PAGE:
By David Goldberg
Roughly 100 days ago my life and that of billions of people on the planet started to change dramatically. And about 30 days ago life as we knew it (and assumed it will continue like that) obliterated into situations never heard of, since 1939: The WHO declared a worldwide pandemic on March 11. Who could have imagined that our high-tech, mobile, interconnected, super speedy and easy to travel and navigate life on this world would deflate – puff – like a pinched balloon!
It was a bubble – my (and that of billons of people) world exploded inwards brought to its knees by a non-living entity, which is still part of nature. Suddenly words like ‘lockdown,’ ‘quarantine,’ ‘enhanced quarantine,’ ‘stay home’ and ‘social distancing’ became more important than ‘where do we go for dinner,’ ‘I got a good deal for a weekend in Saigon,’ ‘quite good business last week,’ ‘I’m planning my trip to visit my good friends in…’ etc. No more planning, no more restaurants, no more business, no more movie, theater and football tournaments. Only insecurity, fear and often mental exhaustion. Forget planning!
Until the last week of January, I took it lightly and was expecting a quick solution to this problem – it’s only a virus! Haven’t we found so may cures to the many viruses or at least kept them under control like AIDS or Ebola?
But then the Chinese government put over 700 million people under very strict lockdown (January 23) and suddenly I felt that the situation was getting out of control. Never ever has this been seen in the world. The last flight to Wuhan from Kalibo was on January 26 and all of us were worried, that the more than 100 Chinese who came to our island had already spread the virus. The first weeks of February were almost ‘normal,’ without the many Chinese groups, but already with the fear of the virus in our heads. We watched how the virus spread in Southeast Asia, watched the horrors happening on the cruise ship Princess in Japan, watched the horrors of Italy unfold, but felt safe in the Philippines as the few Covid-19 cases in the country were seemingly tackled. That’s when the country (and many, many other countries) missed the chance for mitigation of the pandemic and preparedness for its effects. It was not only until the beginning of the third week of March, when the Enhanced Community Quarantine (ECQ) was declared for Luzon and one week later for all of us outside Luzon, that I and many others started to understand what we’re dealing with: something new and unknown, something frightening, something the world has not seen on this scale for 100 years and something nobody was prepared to deal with. Many countries had exhausted their health services almost to death and in other countries health services were in utter disarray. Life as we’ve known it had ended and it was chaotic.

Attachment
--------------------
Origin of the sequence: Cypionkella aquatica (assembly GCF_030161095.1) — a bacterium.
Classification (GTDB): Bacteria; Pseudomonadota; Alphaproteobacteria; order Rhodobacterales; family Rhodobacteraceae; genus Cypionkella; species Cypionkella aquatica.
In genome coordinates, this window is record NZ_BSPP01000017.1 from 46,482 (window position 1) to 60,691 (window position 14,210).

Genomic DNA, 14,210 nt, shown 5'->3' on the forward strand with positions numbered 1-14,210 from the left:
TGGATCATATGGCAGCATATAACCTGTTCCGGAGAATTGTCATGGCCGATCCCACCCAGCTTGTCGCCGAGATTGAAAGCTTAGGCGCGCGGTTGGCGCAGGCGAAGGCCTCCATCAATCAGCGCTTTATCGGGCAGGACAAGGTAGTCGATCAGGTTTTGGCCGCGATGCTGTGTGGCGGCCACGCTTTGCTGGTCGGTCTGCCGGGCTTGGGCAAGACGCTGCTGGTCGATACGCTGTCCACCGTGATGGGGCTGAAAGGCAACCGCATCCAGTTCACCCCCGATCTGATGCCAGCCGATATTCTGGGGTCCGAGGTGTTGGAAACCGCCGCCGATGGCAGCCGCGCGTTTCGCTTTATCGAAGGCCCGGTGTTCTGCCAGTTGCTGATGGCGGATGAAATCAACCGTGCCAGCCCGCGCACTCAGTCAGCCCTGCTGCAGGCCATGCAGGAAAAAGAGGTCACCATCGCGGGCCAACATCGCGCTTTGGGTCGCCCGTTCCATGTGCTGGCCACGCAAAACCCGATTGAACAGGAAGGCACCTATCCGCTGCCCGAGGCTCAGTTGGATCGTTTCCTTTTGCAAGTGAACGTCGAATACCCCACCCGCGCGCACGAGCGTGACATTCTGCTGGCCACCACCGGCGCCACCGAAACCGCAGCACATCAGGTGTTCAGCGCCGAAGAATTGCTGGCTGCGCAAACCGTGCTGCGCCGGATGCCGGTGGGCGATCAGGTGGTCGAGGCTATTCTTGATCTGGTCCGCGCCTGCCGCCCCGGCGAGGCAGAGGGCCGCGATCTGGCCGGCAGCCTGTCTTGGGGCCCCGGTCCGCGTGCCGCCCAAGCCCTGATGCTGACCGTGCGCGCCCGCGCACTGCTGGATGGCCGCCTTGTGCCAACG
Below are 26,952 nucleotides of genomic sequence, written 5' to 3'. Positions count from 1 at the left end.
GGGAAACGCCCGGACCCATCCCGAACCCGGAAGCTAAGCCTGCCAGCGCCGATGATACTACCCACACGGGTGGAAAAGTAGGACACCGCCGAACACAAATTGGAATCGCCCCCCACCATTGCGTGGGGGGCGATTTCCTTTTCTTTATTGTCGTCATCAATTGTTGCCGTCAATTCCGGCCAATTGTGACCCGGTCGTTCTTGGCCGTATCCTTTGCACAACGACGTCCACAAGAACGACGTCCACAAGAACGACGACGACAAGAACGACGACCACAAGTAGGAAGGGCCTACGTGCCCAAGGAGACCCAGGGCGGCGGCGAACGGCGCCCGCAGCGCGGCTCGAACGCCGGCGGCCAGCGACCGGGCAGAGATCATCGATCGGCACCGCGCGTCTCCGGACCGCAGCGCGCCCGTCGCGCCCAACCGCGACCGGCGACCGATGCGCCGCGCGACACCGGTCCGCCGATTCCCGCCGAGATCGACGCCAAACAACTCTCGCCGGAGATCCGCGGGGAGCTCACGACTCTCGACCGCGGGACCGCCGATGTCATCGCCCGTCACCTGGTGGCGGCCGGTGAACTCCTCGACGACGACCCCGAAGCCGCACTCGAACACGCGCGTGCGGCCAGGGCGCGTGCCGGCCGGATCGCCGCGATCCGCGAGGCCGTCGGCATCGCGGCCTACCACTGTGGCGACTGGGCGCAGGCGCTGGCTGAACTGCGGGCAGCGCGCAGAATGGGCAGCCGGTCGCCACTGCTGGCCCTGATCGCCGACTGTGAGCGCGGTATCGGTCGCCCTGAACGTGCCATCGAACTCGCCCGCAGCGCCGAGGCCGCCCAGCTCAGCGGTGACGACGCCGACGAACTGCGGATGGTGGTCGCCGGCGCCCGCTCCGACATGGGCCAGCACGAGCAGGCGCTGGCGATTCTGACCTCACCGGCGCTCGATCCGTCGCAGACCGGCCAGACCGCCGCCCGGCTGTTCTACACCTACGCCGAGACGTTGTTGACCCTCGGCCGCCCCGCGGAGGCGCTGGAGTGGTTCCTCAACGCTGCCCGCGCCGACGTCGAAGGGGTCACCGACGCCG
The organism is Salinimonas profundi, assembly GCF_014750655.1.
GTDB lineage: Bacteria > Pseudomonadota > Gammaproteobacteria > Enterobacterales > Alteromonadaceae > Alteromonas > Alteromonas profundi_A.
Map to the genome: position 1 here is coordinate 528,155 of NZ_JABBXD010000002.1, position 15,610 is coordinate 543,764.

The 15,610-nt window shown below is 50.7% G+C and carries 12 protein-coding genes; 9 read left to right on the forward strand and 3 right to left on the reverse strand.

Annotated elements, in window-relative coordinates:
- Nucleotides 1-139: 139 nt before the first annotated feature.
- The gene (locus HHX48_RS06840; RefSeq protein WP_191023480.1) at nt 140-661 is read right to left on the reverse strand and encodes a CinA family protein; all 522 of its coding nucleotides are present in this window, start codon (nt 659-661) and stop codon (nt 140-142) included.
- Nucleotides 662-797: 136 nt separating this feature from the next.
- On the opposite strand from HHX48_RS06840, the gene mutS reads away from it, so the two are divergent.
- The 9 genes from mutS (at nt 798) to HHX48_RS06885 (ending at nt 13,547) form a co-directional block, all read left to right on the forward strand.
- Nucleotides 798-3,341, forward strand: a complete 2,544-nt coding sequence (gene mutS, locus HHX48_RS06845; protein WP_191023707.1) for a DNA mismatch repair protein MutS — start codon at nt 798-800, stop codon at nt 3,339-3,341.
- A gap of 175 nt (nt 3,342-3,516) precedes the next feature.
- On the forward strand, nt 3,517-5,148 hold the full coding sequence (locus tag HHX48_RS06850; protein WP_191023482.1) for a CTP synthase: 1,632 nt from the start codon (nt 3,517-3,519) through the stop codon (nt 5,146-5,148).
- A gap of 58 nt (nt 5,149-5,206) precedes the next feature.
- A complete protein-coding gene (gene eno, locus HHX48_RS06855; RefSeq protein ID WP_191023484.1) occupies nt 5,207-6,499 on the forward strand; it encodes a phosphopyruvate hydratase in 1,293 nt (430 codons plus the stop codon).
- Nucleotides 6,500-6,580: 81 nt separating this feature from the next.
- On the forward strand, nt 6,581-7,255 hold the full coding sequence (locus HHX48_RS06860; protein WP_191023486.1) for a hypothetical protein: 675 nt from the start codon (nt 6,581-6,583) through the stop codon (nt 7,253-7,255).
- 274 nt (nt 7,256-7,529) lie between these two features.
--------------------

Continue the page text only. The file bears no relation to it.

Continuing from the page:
How did I manage so far? Any hope of a passing health crisis was wiped out by the ECQ. For a little while I was busy reorganizing the business and finding solutions. Guidelines, announcements and news came in a daily rush. Planning became impossible as the situation changed overnight. After a while things did quieten down somehow. New came the quest to organize my own quarantine life. What to do with lots of time not being able to distract myself? A structure – yes – plan your day. Do the things you always wanted to do at home. Easier said than done. I started to read a lot of newspapers and of course spend quite some time on the social media. Soon this became too much with all the forwarded video clips of so-called experts, conspiracy theories and fake news. And, of course a lot of news on TV focusing on the hot spots and nightmares worldwide and then the bad Reality-TV-Show with the US president. After a while I deleted most of the forwarded video clips. I’m tired of watching, looking, reading and discussing conspiracy or other theories. I’ve finally found a routine, for which I’m allowing myself to break it sometimes. I’ve became more patient, less ‘makulit,’ less of a ‘planning-things-out’ addict, more humble and more living in the moment. Realization has set in that this ‘veeruz’ thing is not going away for a long time and that the world will not be the same anymore for a long time. I struggle to find my place in it. We cannot give up.
I feel that now, into the fifth week of strict quarantine, a certain Disaster Fatigue is setting in. Do I have Disaster Fatigue – Yes – I do – mildly but growing. I’d like to go on with my life – not my ‘old’ life, but ‘a’ life. Disaster Fatigue is setting in everywhere – some places more, others not yet. People slowly worry more about the economic situation than about the virus. Still – we do not know enough yet about this virus. I know though that this tiny non-living entity is as of now in-charge. But I feel at the same time that humanity is learning to deal with the situation until the new coronavirus is part of humanity’s life.